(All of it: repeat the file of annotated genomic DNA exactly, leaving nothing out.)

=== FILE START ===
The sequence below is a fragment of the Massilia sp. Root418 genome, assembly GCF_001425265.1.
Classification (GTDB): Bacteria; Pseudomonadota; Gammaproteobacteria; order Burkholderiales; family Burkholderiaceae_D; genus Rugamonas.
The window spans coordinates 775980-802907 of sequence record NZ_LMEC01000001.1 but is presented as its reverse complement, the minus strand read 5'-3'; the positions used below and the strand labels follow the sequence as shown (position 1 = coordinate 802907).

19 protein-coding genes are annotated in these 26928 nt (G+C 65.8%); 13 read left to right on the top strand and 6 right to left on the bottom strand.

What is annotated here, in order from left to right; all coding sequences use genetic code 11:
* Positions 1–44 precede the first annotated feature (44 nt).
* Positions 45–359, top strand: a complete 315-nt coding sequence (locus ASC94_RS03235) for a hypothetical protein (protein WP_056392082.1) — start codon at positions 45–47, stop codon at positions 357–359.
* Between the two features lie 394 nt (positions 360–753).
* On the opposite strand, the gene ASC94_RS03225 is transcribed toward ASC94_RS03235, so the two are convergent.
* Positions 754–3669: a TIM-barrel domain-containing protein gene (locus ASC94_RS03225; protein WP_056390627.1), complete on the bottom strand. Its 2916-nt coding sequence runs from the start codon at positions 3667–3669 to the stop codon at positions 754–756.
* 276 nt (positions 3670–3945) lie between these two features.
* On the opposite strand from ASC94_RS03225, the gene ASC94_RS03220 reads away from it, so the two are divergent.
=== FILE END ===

The sequence below is a fragment of the Massilia sp. Root418 genome, assembly GCF_001425265.1.
Classification (GTDB): Bacteria; Pseudomonadota; Gammaproteobacteria; order Burkholderiales; family Burkholderiaceae_D; genus Rugamonas.
The window spans coordinates 775980-802907 of sequence record NZ_LMEC01000001.1 but is presented as its reverse complement, the minus strand read 5'-3'; the positions used below and the strand labels follow the sequence as shown (position 1 = coordinate 802907).

19 protein-coding genes are annotated in these 26928 nt (G+C 65.8%); 13 read left to right on the top strand and 6 right to left on the bottom strand.

What is annotated here, in order from left to right; all coding sequences use genetic code 11:
* Positions 1–44 precede the first annotated feature (44 nt).
* Positions 45–359, top strand: a complete 315-nt coding sequence (locus ASC94_RS03235) for a hypothetical protein (protein WP_056392082.1) — start codon at positions 45–47, stop codon at positions 357–359.
* Between the two features lie 394 nt (positions 360–753).
* On the opposite strand, the gene ASC94_RS03225 is transcribed toward ASC94_RS03235, so the two are convergent.
* Positions 754–3669: a TIM-barrel domain-containing protein gene (locus ASC94_RS03225; protein WP_056390627.1), complete on the bottom strand. Its 2916-nt coding sequence runs from the start codon at positions 3667–3669 to the stop codon at positions 754–756.
* 276 nt (positions 3670–3945) lie between these two features.
* On the opposite strand from ASC94_RS03225, the gene ASC94_RS03220 reads away from it, so the two are divergent.